I am reading about channel equalization and I am somewhat confused on where in the signal chain channel equalization is normally applied and if it's before or after a correlator detector or matched filter.

My confusion is that if equalization occurs before matched filtering/correlator detection, then a training sequence used to estimate the channel will need to be based upon the output of the ADC, not of the matched filter. So if a pseudo-random sequence is used as a pilot tone it won't consist of symbols but of some other modulation type.

If the equalization is based upon the symbol rate output of the matched filter how are fractional delays handled?

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    $\begingroup$ This really does depend on what you're doing. Often, you can model an equalizer as an LTI system (e.g. a filter); and then, you can use the commutation property of convolution to prove it doesn't matter where you do what. The interesting question is where you get your channel state information from; but that's not necessarily the place where you apply your equalization! $\endgroup$ Nov 7, 2018 at 16:47
  • $\begingroup$ I see, but in terms of estimating the channel(for example using a training sequence) does the pilot sequence consist of a sequence of symbols or something else? I have a read a few papers on this but no one actually talks about where in the signal chain this is applied. $\endgroup$ Nov 7, 2018 at 16:51
  • $\begingroup$ It consists of something of known properties. Often it's easiest to use symbols, because, hey, you already have a transmitter for these, but sometimes the symbols might have disadvantegous properties (e.g. not DC-free enough, no possibility to make white in spectrum), so that you use something else. $\endgroup$ Nov 7, 2018 at 16:59
  • $\begingroup$ As in everything you do in engineering, it depends; you take a problem and you solve it. The solution to the problem (here: estimating a channel) depends on your problem's specifics. $\endgroup$ Nov 7, 2018 at 17:00
  • $\begingroup$ Ok so if you're using symbols you apply your LS criteria using the output of the correlator? Again it's not clear at all where this is actually applied. $\endgroup$ Nov 7, 2018 at 17:03

1 Answer 1


Generally, any matched filtering would be done before equalization, since there is no practical advantage that I am aware of to applying a matched filter afterwards. Most textbooks that I've read present an architecture in which a matched filter is applied first, the signal is sampled at 1 sample/symbol, then an equalizer is applied at 1 sample/symbol. But it does not have to be this way: you could apply a matched filter, but not downsample, then apply a fractionally-spaced equalizer and sample the output at 1 sample/symbol; or your could skip the matched filter entirely and apply an equalizer directly, in which case the equalizer would adapt to include both the matched filter and equalizer response.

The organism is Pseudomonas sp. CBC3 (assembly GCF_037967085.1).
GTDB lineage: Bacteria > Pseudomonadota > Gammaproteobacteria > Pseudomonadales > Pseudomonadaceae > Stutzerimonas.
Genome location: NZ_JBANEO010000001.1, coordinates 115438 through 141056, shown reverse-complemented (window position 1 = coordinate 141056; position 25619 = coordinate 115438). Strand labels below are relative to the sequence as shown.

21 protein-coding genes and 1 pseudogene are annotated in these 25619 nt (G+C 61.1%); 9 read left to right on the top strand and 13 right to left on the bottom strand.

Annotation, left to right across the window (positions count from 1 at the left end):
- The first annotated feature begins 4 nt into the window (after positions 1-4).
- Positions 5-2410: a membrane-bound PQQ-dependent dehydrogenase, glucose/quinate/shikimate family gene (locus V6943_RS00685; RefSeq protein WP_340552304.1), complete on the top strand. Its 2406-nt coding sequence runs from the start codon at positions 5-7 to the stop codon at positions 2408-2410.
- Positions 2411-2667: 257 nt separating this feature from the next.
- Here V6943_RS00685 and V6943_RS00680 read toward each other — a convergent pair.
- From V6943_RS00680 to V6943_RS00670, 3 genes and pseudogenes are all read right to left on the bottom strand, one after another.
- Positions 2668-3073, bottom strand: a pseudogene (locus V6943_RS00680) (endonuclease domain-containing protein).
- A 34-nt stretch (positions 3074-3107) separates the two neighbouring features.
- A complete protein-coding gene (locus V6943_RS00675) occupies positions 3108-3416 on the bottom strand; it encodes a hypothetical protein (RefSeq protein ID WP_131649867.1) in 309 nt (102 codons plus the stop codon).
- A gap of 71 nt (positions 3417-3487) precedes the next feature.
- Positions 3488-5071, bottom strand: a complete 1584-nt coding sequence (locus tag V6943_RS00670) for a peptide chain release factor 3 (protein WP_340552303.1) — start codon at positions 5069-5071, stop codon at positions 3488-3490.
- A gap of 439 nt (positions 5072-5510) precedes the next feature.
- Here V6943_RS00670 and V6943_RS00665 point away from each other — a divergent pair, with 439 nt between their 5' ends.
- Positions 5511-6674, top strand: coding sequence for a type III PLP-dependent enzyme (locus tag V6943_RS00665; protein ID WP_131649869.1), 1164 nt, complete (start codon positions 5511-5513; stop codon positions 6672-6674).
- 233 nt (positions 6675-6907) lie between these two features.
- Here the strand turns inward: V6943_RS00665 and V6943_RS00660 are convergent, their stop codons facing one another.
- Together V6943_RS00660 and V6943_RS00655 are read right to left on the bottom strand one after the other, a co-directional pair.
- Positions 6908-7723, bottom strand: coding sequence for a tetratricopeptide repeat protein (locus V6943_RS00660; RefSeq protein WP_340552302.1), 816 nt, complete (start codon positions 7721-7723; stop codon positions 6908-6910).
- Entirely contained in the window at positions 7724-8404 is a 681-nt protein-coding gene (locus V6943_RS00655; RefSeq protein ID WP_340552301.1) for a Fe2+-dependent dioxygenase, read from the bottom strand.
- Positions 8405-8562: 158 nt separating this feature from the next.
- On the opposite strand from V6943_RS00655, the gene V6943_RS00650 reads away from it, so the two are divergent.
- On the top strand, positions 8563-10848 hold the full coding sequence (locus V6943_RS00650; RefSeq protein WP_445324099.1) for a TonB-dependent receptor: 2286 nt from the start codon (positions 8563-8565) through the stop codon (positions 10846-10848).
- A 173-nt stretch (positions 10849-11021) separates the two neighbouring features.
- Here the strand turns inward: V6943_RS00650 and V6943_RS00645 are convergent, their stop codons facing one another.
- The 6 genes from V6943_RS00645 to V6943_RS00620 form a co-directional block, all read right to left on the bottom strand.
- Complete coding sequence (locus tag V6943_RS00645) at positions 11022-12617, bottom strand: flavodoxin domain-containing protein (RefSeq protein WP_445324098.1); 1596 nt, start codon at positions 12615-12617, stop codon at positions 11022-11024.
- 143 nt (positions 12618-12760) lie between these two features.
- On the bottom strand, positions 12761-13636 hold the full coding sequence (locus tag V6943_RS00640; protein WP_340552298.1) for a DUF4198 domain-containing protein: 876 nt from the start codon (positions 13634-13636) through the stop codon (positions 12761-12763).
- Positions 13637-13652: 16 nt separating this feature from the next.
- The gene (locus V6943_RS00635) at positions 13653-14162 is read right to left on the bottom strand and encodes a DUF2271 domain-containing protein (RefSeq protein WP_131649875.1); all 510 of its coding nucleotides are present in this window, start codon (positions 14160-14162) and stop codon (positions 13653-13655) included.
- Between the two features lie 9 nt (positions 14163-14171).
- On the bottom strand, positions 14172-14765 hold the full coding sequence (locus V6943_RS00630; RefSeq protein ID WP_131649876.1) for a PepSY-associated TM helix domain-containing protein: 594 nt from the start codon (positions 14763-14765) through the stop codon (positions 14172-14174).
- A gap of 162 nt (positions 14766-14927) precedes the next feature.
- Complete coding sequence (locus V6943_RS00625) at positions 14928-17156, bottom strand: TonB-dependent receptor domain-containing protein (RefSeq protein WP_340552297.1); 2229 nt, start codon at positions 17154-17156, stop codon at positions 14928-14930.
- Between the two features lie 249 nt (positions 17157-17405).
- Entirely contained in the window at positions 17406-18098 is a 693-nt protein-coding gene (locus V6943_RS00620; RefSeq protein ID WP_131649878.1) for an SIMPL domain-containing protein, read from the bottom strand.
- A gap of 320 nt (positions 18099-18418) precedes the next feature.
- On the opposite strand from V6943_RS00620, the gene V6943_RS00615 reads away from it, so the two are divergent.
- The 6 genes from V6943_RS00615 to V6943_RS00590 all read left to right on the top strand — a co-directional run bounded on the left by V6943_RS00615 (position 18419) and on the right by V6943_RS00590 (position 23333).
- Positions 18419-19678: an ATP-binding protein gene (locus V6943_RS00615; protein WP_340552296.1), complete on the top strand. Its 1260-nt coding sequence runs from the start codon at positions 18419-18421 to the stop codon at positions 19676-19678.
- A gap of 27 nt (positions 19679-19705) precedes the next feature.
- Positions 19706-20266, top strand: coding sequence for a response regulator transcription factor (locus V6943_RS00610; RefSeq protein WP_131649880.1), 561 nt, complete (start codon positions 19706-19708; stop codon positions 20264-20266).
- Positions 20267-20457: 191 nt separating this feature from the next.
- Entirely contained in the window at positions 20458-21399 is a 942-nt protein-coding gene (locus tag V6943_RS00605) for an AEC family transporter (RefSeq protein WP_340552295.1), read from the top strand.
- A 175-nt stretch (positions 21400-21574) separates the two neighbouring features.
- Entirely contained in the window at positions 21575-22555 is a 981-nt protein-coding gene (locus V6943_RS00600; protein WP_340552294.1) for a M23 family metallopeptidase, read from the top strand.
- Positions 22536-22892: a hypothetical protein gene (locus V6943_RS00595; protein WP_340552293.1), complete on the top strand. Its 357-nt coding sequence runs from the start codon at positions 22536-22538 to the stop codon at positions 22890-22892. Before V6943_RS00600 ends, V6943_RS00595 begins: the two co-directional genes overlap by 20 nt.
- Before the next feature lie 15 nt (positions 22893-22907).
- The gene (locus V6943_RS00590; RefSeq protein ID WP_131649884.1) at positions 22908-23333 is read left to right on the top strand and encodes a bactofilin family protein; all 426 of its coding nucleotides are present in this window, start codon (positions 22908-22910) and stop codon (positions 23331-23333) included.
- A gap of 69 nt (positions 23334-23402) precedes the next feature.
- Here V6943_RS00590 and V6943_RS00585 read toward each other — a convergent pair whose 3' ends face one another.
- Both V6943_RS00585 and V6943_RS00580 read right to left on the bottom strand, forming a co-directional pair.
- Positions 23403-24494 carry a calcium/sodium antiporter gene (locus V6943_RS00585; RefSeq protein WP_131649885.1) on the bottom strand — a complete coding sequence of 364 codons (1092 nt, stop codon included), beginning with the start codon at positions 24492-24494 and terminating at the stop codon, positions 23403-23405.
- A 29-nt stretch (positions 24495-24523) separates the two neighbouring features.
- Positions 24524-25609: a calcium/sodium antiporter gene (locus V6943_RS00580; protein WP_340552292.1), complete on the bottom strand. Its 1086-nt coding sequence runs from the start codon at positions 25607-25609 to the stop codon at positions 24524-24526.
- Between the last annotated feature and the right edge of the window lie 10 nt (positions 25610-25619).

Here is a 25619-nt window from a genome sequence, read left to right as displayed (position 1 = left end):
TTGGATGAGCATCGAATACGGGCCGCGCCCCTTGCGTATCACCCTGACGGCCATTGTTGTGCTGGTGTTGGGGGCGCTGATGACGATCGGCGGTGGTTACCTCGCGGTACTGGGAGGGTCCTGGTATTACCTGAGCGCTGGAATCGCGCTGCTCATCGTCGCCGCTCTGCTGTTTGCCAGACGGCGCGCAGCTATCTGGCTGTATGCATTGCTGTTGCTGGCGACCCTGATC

Regarding fractional delays: if the equalizer is symbol-spaced, then we must perform symbol timing recovery prior to downsampling so that we sample the matched filter output at the correct times. We need to perform symbol timing recovery anyway to correct any rate offsets, but if we are downsampling to 1 sample/symbol, we must also get the symbol clock phase correct. If the equalizer is fractionally-spaced, then it can adaptively refine the sample time, although it can't correct any substantial rate offsets. This is an advantage of using a fractionally-spaced equalizer; the primary disadvantage is the higher input sampling rate.

  • $\begingroup$ Thank you for the clarification. In the case the delay time spacing is less than the symbol time, does this cause a problem for symbol spaced equalizers? I' $\endgroup$ Nov 7, 2018 at 17:38
  • $\begingroup$ I'm not sure I understand exactly what you are asking. But if you use a symbol-spaced equalizer, the sample rate must be exactly equal to the symbol rate and the sample times (which you could look at as the delay) must also be accurate. If not, this will degrade the performance of the symbol-spaced equalizer and the link as a whole. $\endgroup$ Nov 7, 2018 at 17:55
  • $\begingroup$ Sorry, I meant to say if the delayed copy was delayed a fraction of the symbol time if this would cause an issue. Also it seems like least squares channel estimation is normally based upon a pilot sequence of symbols and thus would need to be after a correlator/matched filter(otherwise you're just sampling individual points). $\endgroup$ Nov 7, 2018 at 18:06
  • $\begingroup$ A fractional delay that wasn't compensated for would indeed cause an issue. This is one advantage of fractionally-spaced equalization. As for channel estimation, yes, it is normally based on a pilot sequence. While you would probably put it after a matched filter, I don't see why you have to. The matched filter is just a known linear, time-invariant system in your channel. $\endgroup$ Nov 7, 2018 at 18:12
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    $\begingroup$ In principle you could put the equalizer before the matched filter, but I don't know why you would. I don't follow the thinking about "sampling the signal at the symbol rate and losing a ton of information." Both a symbol-rate channel estimate (pilot symbols in, 1 sample/symbol coming out) and a multi-rate channel estimate (pilot symbols in, multiple samples/symbol coming out; essentially, the effective pulse shape of the channel) are valid channel estimates and useful in different contexts. $\endgroup$ Nov 7, 2018 at 18:34

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